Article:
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Posts Tagged ‘Yaron Zilberman’

Sometimes you go to the cinema because there’s a film on you particularly want to see, sometimes you go because there was a trailer that looked sort of interesting, sometimes you go because the saturation-bombardment of publicity is inescapable and the film in question is a major cultural event. And sometimes you go to the cinema just because you want to go to the cinema, and what you go to see isn’t necessarily very important.

I tell you, folks, much as I enjoyed Trance last week, a lot of the films around at the moment really leave me sort of cold, which is a surprise as some of them are big-budget genre fantasies of the kind that once would have been right up my alley. But, truth be told, the likes of Oz the Great and Powerful and Jack the Giant Killer really don’t appeal right now, and so – somewhat to my surprise – I found myself going to see Yaron Zilberman’s A Late Quartet.

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I believe this is one of those movies enjoying what always seems to me like an eccentric release, by which I mean that it became available in theatres, on DVD, and for download at round about the same time. The theatre release probably qualifies as counter-programming, given the preponderance of big dumb movies for young people. That said, I sense a degree of uncertainty as to whom A Late Quartet is aimed at from its supporting programme – no actual cinema trailers at all, while the adverts preceding it appeared to be aimed at, to say the least, a broad demographic: one for spot cream, one for a cruise company, two connected with the dangers of degenerative eye disease and one for Wrestlemania 2013.

There’s only metaphorical wrestling in the movie itself, which is concerned with the activities of a long-established and celebrated string quartet, based in New York City. On cello is the patriarchal figure of Christopher Walken, while playing the viola is his adopted daughter, Catherine Keener. Keener’s husband Philip Seymour Hoffman is second violin, and Walken’s brilliant former student Mark Ivanir is first violin. As you can see, the ties that bind the four musicians are nearly as close as those of a family – only compounded by the fact that Ivanir is giving Keener and Hoffman’s daughter Imogen Poots private tuition – the difference being that their activities require, if anything, a greater degree of harmony than that of a comparable group of blood relations.

But hidden tensions between the different members of the group are suddenly articulated when Walken discovers a sudden deterioration in his technique is due to the onset of Parkinson’s disease: he will soon lose the ability to play to the necessary standard. Who should replace him? Should he even be replaced at all? With the future of the quartet suddenly in flux Hoffman takes this opportunity to voice his desire to play first violin at least some of the time, something the obsessively perfectionist Ivanir vehemently objects to. And so on, the relationships of the foursome rapidly becoming strained, to say the least.

Perhaps it’s the Manhattan setting, but it seemed to me that this movie isn’t a million miles away from the kind of thing Woody Allen’s based his career on for the last two and a half decades – the personal and professional tribulations of a small coterie of affluent metropolitans. However, and I say this with all due respect and affection for Allen, A Late Quartet is a much more impressive and satisfying movie than anything he’s done recently. Partly this is because the unfolding of the plot is intelligent and convincing, with the different threads interacting subtly and plausibly, but also because this film doesn’t have the occasionally-uneasy throwing together of comedy and drama that marks some Allen movies. This movie is measured and consistent, restrained and classy almost all the way through (although a scene where Hoffman appears to be having a very nice time while a lithe flamenco dancer sits on him is slightly incongruous).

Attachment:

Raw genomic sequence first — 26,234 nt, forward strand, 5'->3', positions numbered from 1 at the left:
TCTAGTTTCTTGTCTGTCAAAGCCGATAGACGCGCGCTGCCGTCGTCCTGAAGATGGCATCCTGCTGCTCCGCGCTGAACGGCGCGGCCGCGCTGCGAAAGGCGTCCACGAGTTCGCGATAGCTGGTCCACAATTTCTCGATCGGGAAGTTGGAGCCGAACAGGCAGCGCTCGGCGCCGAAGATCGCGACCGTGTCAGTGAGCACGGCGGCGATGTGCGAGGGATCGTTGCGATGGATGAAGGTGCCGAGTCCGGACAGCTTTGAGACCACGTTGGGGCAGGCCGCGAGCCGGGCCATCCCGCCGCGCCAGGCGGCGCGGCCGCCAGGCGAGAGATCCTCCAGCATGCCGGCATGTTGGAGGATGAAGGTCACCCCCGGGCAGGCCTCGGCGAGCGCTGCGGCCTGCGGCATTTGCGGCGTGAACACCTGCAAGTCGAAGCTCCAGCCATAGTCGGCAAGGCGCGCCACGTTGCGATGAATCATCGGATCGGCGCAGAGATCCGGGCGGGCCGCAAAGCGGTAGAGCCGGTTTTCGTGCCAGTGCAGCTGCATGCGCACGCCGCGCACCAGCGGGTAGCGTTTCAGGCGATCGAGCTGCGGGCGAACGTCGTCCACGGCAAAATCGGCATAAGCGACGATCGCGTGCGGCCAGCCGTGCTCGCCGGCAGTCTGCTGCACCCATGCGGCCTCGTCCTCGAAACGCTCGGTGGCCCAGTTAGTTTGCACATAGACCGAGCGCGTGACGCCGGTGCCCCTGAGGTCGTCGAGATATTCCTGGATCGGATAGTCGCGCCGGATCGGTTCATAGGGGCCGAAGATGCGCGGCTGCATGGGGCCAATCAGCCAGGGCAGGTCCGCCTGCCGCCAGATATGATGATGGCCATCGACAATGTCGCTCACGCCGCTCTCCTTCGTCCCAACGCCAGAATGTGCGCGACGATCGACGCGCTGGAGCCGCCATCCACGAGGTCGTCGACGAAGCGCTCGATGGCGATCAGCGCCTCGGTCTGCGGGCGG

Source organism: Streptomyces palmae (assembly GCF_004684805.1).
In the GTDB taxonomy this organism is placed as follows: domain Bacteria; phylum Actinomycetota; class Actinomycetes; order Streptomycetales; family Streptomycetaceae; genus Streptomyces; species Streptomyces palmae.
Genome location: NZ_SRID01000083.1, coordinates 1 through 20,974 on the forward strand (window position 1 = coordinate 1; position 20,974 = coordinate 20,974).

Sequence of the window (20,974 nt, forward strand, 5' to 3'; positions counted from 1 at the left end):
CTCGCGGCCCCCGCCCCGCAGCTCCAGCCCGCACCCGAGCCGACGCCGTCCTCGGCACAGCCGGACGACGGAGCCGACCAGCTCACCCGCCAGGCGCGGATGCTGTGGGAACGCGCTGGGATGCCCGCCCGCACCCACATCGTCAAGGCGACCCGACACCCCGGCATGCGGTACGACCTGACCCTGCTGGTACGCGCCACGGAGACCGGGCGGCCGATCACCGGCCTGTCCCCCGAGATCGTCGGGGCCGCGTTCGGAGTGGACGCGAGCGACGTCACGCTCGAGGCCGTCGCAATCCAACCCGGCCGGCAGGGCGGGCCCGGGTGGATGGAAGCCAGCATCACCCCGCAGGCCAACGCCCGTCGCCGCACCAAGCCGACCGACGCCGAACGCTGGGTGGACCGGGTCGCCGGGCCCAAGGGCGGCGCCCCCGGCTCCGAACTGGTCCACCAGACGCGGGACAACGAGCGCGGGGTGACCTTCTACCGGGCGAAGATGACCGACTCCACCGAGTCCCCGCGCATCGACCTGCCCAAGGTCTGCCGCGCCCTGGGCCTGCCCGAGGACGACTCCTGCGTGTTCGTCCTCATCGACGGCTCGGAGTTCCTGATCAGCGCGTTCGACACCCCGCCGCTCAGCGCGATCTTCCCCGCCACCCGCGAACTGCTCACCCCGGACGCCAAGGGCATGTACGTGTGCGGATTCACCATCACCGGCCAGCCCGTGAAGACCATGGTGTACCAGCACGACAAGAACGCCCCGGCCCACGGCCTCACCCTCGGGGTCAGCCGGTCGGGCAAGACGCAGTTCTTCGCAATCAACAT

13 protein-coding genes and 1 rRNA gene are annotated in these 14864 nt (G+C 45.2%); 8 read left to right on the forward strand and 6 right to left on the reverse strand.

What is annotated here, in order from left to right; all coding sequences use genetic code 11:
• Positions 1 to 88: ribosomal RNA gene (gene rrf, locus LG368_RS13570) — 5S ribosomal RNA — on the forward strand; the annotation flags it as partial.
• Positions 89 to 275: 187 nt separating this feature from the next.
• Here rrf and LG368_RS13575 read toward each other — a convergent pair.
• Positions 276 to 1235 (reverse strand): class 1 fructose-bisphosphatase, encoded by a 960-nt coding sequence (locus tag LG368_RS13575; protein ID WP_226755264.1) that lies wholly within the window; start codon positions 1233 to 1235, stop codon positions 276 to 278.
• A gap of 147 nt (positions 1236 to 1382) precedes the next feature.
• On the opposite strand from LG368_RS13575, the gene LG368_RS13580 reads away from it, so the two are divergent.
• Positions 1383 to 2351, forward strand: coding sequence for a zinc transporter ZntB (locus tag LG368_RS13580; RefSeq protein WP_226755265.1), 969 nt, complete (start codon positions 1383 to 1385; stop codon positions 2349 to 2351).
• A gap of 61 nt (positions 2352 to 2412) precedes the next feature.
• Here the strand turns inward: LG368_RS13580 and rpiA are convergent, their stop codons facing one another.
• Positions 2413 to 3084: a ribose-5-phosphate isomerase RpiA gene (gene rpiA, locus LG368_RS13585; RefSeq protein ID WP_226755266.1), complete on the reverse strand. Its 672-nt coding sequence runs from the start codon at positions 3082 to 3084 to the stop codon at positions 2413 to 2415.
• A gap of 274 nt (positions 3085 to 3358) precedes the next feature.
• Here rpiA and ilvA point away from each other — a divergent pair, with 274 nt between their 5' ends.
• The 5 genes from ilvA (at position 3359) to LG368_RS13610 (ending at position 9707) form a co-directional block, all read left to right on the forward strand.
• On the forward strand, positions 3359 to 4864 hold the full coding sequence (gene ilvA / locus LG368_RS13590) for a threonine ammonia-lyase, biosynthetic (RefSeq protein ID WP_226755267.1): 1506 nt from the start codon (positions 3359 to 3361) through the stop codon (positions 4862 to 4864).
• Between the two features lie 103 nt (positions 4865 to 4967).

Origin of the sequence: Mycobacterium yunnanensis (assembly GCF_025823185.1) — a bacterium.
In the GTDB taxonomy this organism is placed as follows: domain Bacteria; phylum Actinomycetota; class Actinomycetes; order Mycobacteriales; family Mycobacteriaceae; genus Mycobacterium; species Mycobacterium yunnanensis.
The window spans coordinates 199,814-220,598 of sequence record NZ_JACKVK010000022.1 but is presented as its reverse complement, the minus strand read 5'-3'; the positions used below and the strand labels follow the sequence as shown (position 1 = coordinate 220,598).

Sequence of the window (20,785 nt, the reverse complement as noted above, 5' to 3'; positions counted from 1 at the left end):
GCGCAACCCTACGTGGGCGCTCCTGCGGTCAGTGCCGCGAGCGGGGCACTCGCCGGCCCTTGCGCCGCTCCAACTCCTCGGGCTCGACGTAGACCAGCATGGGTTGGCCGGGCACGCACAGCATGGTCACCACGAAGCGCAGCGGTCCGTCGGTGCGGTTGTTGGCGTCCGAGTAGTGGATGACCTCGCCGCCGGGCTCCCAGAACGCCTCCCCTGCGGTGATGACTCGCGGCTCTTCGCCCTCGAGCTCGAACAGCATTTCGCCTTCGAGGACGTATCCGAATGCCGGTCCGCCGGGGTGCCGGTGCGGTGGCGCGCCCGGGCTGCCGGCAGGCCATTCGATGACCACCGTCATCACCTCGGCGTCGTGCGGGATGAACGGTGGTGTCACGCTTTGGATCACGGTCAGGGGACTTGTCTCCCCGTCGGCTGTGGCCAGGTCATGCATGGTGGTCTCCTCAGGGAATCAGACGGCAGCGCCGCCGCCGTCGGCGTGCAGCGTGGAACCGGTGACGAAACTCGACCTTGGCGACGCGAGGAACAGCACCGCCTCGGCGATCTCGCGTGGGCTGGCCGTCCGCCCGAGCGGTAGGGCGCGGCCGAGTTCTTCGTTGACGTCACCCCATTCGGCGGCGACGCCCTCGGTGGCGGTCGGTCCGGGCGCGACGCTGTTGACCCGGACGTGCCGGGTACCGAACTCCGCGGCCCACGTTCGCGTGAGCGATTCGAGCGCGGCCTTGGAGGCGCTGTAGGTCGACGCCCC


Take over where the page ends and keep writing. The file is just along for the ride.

My musical experience is, of course, limited (currently trying to master Bat Out Of Hell on the ukulele, should anyone be interested), but all four actors make very convincing virtuoso musicians, and the film does a good job of suggesting some of the demands of this kind of career and the sacrifices involved. But it works as well as it does because they are superb in bringing these characters to life as real people – this film doesn’t have the biggest cast, but everyone in it is brilliant.

You don’t necessarily expect affecting humanity from a Christopher Walken performance, but he makes for a touching vulnerable figure here as he comes to term with the loss of the central element of his life. No-one else in cinema delivers a monologue quite like Walken does, and he gets a couple of crackers here. That said, he’s by no means the central character, and¬† – if I’m pushed – I’d have to say the acting honours go to Philip Seymour Hoffman, who is as compelling as usual as a man unwittingly in the midst of a midlife crisis. Admittedly, he is doing the kind of ‘wounded bear’ character we’ve seen from him before, but this is still a Rolls Royce display of screen acting.

But there really isn’t very much wrong with this film in any department. Some of the general arcs of the plot are, to some degree, predictable, but not to the extent that the film becomes dull or hackneyed. The ending manages to give a sense of closure without being unrealistically tidy or glib, which is a neat piece of storytelling before one even considers what it may be suggesting about the power of music or its true hold over the main characters – but then this film is a class act throughout. A thoroughly engaging and really impressive drama.

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